Bonds and the Information Premium
There are a few reasons that help explain why the active vs. passive story for fixed-income is different than for stocks. First and most importantly, the particular characteristics and market structure for each type of security help account for contrasting performance outcomes.
The universe of listed stocks in the United States amounts to only about 3,600 companies, with a total market capitalization of approximately $30 trillion. All public companies report their financial results according to GAAP rules, generally with quarterly frequency, and comply with fair disclosure rules. Moreover, publicly traded equities generally have exchange-based price discovery on a continuous basis. This relative homogeneity and transparency of financial data, news disclosures, and market data makes the equity market as close to an efficient market as it gets. In addition, most equity indexes are market-capitalization weighted, so they reflect the proportional size of each company in the index. Thus, while there are talented active equity managers who have consistently outperformed the index—and deserve to get paid for the alpha they generate—the market structure of equities makes it more challenging to gain any information premium.
The fixed-income universe, on the other hand, is sprawling, diverse, and huge. With approximately $43 trillion outstanding, it comprises 4.7 million non-matured CUSIPs as well as non-CUSIP debt instruments like bank loans. Most importantly, less than half of these securities are in the Agg, which is the primary index used to represent the broad U.S. fixed-income market.
Inclusion in the Agg requires that securities be U.S. dollar-denominated, investment-grade rated, fixed rate, taxable, and have above a minimum par amount of $300 million outstanding. At its inception in 1986, the Agg was a good proxy for the broad universe of fixed-income assets, which at the time primarily consisted of Treasurys, Agency bonds, Agency mortgage-backed securities (MBS), and investment-grade corporate bonds—all of which met the inclusion criteria. Sectors outside the Agg include many types of asset-backed securities (ABS), non-Agency residential MBS (RMBS), high-yield corporate bonds, leveraged loans, municipal bonds, and any security with a floating-rate coupon.
Unlike investment-grade corporates, Treasurys, and Agency securities, the non-indexed sectors of the fixed-income market have a wide range of structures, documentation, and reporting protocols. In addition, it is an over-the-counter market where pricing is less transparent. The complexity of the deal structures and security-specific collateral of certain securities, such as commercial ABS, CLOs, and bank loans, require proactive and comprehensive credit and legal analysis. It takes significant resources to take advantage of the opportunities in the non-indexed part of the market, which helps to explain why active management can realize the value of the inherent information premium, but passive management cannot.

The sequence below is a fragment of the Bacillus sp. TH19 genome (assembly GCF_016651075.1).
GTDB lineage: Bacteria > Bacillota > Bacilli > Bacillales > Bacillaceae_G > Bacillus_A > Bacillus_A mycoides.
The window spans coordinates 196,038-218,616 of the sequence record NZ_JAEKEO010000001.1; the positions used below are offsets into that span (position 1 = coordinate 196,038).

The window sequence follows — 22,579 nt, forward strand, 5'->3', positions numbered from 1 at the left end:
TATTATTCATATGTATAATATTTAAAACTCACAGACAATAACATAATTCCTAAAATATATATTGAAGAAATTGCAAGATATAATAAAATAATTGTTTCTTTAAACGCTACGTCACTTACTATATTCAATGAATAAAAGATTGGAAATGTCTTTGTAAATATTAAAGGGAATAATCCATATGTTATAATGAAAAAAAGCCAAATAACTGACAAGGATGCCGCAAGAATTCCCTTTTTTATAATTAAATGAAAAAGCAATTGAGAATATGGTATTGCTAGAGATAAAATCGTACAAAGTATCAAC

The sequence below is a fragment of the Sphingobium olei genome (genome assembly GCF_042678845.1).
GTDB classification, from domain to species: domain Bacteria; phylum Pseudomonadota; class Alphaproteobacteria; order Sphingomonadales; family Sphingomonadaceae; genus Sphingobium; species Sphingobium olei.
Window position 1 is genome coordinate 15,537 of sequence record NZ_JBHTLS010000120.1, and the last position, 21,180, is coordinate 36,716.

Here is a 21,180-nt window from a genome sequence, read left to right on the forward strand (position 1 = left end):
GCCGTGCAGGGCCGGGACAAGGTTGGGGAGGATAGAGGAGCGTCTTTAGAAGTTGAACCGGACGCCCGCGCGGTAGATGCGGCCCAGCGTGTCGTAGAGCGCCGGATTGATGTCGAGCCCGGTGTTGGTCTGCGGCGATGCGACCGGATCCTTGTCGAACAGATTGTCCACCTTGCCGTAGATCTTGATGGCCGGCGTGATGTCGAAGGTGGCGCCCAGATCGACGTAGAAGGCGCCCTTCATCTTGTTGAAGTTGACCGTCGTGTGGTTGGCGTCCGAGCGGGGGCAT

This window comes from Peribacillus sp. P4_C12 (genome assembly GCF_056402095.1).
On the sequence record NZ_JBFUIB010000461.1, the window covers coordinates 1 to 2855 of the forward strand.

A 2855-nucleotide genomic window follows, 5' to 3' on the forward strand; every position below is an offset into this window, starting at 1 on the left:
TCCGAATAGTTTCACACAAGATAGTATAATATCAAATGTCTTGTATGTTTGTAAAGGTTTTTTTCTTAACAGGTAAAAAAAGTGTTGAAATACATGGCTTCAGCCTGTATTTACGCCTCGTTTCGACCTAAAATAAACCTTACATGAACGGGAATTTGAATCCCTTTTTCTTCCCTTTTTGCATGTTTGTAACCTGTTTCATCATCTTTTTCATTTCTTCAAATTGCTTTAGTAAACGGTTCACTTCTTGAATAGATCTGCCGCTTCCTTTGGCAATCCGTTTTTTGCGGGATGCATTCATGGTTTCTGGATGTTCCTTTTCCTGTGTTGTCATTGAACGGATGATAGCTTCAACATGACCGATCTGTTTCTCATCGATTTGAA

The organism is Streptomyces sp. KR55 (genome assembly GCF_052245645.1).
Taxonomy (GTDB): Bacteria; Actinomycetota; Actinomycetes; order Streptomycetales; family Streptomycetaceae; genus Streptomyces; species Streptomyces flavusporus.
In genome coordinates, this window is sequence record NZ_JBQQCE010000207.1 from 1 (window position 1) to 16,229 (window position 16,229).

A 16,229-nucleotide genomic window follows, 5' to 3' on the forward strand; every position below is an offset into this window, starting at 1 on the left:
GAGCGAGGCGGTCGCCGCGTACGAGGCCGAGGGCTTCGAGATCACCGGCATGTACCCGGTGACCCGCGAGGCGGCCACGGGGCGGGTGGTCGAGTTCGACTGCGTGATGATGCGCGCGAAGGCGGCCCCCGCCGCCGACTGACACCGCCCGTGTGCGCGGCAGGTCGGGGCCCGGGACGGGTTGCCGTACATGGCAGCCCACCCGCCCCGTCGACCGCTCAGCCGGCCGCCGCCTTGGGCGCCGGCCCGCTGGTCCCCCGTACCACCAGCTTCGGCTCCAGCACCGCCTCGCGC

Problems With the Agg: Follow the Leverage
A second factor that accounts for the different outcomes for active management in stocks and bonds is the structure of the Agg itself. The Agg still has its usefulness, but the bond market has evolved over the past 30-plus years. Rather than reflect the fixed-income universe in its current composition, the eligibility rules of the Agg—and other indexes that form the basis of passive investing—reflect a weighting that is tilted towards the activities of the largest debtors. In the late 1970s and into the early 1980s, the largest debt issuers were utilities, partly because of the big expansion in building nuclear plants. In the early 1980s, they started to default. Fast forward to the late 1990s and early 2000s when the largest debt issuers were the dotcoms and telecoms, and many of the largest issuers—like Global Crossing and WorldCom—failed. In the mid-2000s, some of the largest issuers were banks and financial institutions, many of which failed in the financial crisis. An index-following passive strategy would have held onto these securities until they dropped out of the index, whereas an alert active manager would have had the ability to trade out of these potential problems before they hurt client portfolios.
Today, the leverage bubble in the market is in corporate debt. A decade of ultra-easy monetary policy has led corporate issuers to accumulate record levels of debt, making them vulnerable to downgrades when the turn in the business cycle arrives. The problem is most acute in the investment-grade market, where nearly one third of nonfinancial debt outstanding has been issued by firms whose leverage multiples are already consistent with a high-yield rating. We expect a material dislocation in credit markets when a wave of issuers lose their investment-grade status and become “fallen angels.”